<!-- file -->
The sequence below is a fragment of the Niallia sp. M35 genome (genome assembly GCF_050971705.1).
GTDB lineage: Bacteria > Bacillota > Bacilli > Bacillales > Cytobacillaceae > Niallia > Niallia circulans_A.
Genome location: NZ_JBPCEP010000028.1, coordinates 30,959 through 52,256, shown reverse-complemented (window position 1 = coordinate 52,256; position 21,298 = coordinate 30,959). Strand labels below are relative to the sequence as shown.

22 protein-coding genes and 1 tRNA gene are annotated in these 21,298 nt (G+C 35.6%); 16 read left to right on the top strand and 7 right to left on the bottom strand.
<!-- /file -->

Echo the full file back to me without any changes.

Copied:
The sequence below is a fragment of the Niallia sp. M35 genome (genome assembly GCF_050971705.1).
GTDB lineage: Bacteria > Bacillota > Bacilli > Bacillales > Cytobacillaceae > Niallia > Niallia circulans_A.
Genome location: NZ_JBPCEP010000028.1, coordinates 30,959 through 52,256, shown reverse-complemented (window position 1 = coordinate 52,256; position 21,298 = coordinate 30,959). Strand labels below are relative to the sequence as shown.

22 protein-coding genes and 1 tRNA gene are annotated in these 21,298 nt (G+C 35.6%); 16 read left to right on the top strand and 7 right to left on the bottom strand.